But Spearhead’s was a real dance concert, and I got to dance close and hard with my wife all show long, something we don’t get to do too often. The vibe was amazing. And Franti is the most available performer imaginable while Young pulls his hat down over his face all concert long.

Stewy for Spearhead.

Other miscellaneous awards

Show I Really, REALLY Wish I Hadn’t Missed: My numbers are up, but I still missed a bunch of shows. Among them were Corey Harris, the Seldom Scene, Jerry Douglas, Big Bad Voodoo Daddy and Chuchito Valdes.

The one I really wish I had seen was the Seldom Scene, who appeared at the Wheeler’s Beyond Bluegrass Festival.

Most Disappointing Show: The nominees are Steve Earle, Ziggy Marley, Bo Diddley and the Wylde Bunch.

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Steve Earle and Ziggy Marley were merely OK, rather than great as I expected. Earle’s solo gig at the Wheeler was played with the singer-songwriter suffering, I heard from reliable sources, from a kidney stone. Marley had the difficult job of following Spearhead, but playing a show under his own name, he missed the energy usually provided by his siblings in the Melody Makers.

I wasn’t expecting too much from hip-hop/funk group the Wylde Bunch, who played a Skico show in the middle of downtown Aspen. But with an enormous stage and light show, I expected at least decent entertainment.

Bo Diddley had his Labor Day Festival set cut short by rain, though he didn’t seem to care. Neither did I. Bo now knows a Stewy.

Best Opening Act: Possum Logic, a jamming, soulful Colorado band who opened for the North Mississippi Allstars at the Wheeler. Great everything, from singing to jamming to energy. Keep an eye on them.

Best Grateful Dead-related experience: The Mix – featuring Jerry Garcia Band keyboardist Melvin Seals and Dark Star Orchestra members John Kadlecik and Kevin Rosen – played a wonderful show of originals and Dead and Garcia Band covers on a sublime closing day on Snowmass Mountain.

Best Interview: Tony Bennett. The superstar was relaxed, sincere and warm in a long, in-person interview.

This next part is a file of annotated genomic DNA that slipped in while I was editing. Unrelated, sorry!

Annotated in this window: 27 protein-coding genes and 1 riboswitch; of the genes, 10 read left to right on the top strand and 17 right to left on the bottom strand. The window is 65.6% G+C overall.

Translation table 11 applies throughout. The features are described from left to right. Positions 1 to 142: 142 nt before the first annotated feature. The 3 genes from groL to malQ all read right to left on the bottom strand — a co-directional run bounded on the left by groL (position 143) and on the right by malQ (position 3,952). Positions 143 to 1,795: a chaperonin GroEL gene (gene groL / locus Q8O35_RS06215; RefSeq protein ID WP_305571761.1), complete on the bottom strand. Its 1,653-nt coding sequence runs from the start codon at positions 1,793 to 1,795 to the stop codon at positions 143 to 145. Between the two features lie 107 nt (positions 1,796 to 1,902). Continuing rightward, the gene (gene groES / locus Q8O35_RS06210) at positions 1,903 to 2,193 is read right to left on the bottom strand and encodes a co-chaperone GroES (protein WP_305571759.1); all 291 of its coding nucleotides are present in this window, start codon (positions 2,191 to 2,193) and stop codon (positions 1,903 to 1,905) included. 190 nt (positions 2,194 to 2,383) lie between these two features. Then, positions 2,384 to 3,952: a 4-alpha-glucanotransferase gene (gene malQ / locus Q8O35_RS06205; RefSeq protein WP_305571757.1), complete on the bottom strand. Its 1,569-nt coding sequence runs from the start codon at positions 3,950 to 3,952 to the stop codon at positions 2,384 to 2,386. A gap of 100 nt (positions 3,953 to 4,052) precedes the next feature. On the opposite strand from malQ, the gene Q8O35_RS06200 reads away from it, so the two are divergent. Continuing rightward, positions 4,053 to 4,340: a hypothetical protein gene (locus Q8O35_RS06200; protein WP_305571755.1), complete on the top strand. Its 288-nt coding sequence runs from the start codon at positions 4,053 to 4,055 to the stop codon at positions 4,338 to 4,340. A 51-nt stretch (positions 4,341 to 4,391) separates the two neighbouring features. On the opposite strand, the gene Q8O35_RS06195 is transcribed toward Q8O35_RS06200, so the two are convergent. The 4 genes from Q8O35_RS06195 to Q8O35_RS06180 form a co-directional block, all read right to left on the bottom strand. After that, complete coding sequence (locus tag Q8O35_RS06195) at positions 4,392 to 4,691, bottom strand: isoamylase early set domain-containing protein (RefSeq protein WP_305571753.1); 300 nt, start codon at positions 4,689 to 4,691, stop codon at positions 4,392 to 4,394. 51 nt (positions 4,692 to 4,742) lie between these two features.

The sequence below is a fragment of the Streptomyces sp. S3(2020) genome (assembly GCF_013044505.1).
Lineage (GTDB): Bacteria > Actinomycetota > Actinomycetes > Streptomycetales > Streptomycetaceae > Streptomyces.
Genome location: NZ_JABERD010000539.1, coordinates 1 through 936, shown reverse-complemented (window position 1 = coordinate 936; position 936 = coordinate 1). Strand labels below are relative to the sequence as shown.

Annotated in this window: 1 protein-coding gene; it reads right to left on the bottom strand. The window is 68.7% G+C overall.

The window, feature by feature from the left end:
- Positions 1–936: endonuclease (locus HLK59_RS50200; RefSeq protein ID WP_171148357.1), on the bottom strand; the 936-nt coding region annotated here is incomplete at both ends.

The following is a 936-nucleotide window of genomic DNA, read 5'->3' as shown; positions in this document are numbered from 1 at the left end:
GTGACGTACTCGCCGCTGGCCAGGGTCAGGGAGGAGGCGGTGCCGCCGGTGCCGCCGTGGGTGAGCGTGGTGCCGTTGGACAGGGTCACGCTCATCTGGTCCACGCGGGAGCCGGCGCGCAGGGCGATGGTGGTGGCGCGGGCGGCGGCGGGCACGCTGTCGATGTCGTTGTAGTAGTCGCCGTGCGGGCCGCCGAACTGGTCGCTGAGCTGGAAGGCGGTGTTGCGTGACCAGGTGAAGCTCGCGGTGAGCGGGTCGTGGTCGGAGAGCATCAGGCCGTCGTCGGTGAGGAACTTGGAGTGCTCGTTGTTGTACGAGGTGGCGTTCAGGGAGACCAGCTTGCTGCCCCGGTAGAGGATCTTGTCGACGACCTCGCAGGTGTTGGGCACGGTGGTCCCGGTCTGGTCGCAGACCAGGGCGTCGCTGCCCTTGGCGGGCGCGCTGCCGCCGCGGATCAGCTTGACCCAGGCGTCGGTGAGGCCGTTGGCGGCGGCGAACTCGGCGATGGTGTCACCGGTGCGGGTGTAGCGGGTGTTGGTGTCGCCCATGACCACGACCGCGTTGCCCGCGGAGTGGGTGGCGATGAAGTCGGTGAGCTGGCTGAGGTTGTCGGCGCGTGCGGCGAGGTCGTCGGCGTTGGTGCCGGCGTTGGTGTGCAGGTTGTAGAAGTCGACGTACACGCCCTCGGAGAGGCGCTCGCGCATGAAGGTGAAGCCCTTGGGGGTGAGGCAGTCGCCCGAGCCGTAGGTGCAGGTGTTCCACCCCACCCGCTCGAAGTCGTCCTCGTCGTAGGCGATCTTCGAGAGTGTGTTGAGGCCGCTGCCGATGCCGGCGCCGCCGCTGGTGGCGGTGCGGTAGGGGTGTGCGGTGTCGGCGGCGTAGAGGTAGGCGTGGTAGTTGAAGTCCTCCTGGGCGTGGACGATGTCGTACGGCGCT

Best Off- or Back-stage experience: I was frantically dragging Candice around backstage after the Spearhead show, dying to exchange a few words with Michael Franti and give him a big hug. I couldn’t find him anywhere, couldn’t imagine where he might be, and was about to give up. I asked a security guard where I might find the band’s room, and he gave me a helpless look and said, “Band room?”

We turned the corner and boom – there’s Michael and his manager headed in our direction. I waved and smiled as he approached and when we got close enough, he reached out and gave me a big hug, then we talked for a few. Very special moment.

Best Developments: Jazz Aspen’s June Festival moves to Aspen, and the Wheeler Associates continue to step up with some big shows.

Worst Development: Well, that would have to be all the music clubs in Aspen shutting down. Yeah, that’s a pretty bad development. Worst development ever.

Best show of 2004-05: Gazing into my crystal ball, I see the duo of Béla Fleck & Edgar Meyer, in their Harris Hall gig next month, taking top honors. Keyboard trio Medeski, Martin & Wood, performing at the Jazz Aspen June Festival, is a likely nominee, as is the act that MM&W opens for, bluesman Buddy Guy, doing a half-electric, half-acoustic set. David Byrne, booked for the Labor Day Festival, is likely to be a good one.

And finally, huge thanks to the people who play music, listen to music, make music happen, and share music and their thoughts on music with me. No, I don’t ever get enough.

Enormous gratitude to Josh Behrman; Nida, Martha and the crew at the Wheeler; Jim, Marc and everyone at Jazz Aspen; David Laughren; Wheeler Associates; Tim Lucca; Steve Standiford; Sandy Munro; and the Aspen Music Festival for bringing the music. Thanks to Rachel, Alan, Steve Johnson, Mike Kapsa and everyone else who can’t stop talking music with me.

Grateful appreciation to everyone at The Aspen Times for helping me cover it all. And enormous thanks to Candice, Olivia, Tony and Chatsi for everything, including giving me reign over the CD player.

Stewart Oksenhorn’s e-mail address is